Tuesday, January 23, 2007

The GOP Claims to Like a Tan. But They Might Prefer a Fake One from a Bottle.

Mixed news today on the move to bring sunshine to Old Main. First, the good news. The State Senate GOP leader Dominic Pileggi,of Delaware County,has come out in favor of a new open record law and he wants the law to cover Penn State.

Speaking at a Pennsylvania Press Club luncheon in Harrisburg, Pileggi said Senate Republicans plan to introduce legislation within a month that would make several changes to the Right-to-Know Law.

One major change would be exposing legislative spending, which could reach about $341 million this year, to the state's open-records law.

While the House and Senate have released receipts of spending by individual legislators, the chambers are under no legal obligation to do so. Sometimes they restrict documents from being photocopied or take months to fulfill records requests, and little is available on the Internet.

"I'm going to make what I hope will be a compelling argument that there's nothing to hide there and we should make them available," Pileggi told reporters after the event. "I don't know any reason that they couldn't be available."


Some of the proposed changes Pileggi expects include reducing government response times to requests for records from 10 days to five days and allowing records requests to be submitted by e-mail.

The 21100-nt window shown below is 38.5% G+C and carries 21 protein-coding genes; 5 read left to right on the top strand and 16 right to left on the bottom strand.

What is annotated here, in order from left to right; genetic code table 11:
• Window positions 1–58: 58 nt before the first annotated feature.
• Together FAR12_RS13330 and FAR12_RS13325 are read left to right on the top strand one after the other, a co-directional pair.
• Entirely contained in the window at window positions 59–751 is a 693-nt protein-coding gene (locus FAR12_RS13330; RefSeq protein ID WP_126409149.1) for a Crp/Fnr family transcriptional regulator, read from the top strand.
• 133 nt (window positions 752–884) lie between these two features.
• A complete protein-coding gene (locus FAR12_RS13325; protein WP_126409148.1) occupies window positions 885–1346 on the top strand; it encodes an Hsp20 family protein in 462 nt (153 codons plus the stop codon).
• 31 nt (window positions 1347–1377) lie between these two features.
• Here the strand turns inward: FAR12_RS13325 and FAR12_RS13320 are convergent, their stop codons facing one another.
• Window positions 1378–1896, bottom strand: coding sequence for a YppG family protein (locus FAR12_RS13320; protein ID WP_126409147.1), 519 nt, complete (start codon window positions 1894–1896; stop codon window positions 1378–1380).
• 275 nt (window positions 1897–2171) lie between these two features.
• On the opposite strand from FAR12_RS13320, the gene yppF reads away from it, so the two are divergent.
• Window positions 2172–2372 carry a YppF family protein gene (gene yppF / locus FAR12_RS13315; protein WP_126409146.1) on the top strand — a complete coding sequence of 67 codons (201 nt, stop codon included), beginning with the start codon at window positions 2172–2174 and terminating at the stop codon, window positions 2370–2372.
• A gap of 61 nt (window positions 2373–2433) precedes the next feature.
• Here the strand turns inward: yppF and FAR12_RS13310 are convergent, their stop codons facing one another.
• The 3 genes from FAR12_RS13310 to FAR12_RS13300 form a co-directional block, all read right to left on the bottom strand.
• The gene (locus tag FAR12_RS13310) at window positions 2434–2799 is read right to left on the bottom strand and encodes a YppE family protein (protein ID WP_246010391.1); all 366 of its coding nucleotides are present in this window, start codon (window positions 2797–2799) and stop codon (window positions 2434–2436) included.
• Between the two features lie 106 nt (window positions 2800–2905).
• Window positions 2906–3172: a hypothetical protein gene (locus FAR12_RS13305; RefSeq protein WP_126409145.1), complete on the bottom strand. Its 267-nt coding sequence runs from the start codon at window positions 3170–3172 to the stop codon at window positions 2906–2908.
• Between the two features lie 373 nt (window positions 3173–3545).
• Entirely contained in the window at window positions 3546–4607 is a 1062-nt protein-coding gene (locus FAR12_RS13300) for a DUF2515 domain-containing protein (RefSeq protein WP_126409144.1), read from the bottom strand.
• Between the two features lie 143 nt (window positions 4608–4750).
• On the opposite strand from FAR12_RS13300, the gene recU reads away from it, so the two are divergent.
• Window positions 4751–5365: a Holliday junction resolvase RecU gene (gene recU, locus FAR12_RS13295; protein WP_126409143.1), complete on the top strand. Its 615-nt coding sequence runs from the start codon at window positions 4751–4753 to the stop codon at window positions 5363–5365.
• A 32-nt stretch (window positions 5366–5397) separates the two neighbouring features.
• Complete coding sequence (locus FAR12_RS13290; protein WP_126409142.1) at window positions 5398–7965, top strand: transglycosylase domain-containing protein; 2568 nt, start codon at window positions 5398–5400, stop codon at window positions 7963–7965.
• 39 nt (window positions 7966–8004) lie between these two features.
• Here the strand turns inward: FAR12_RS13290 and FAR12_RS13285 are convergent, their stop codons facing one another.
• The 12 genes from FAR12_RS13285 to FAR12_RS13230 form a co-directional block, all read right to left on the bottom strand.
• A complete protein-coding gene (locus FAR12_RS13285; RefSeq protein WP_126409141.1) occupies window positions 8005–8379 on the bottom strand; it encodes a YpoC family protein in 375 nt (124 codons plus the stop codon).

Pileggi, the former Chester mayor who is in his first weeks as the Senate's majority leader, said he also expects the legislation to cover Pennsylvania's four state-related universities -- which include Penn State -- and make it clear that current law applies to the state's student loan agency.

Now here is the bad news.

Pileggi said, however, that he would not favor broadening the definition of a public record, criticized by open-records advocates as too narrow. They also say it puts the onus on the person requesting the record to show that it should be public, rather than forcing the government to prove that it should not be public.

We must work to make sure that a strong open record law is passed. It would be rather meaningless if Penn State is explicitly covered by a law which doesn't assure access to very much.

We won't know for sure where this is going until bills are actually introduced in the Assembly and Senate. I'll let you know when that happens.

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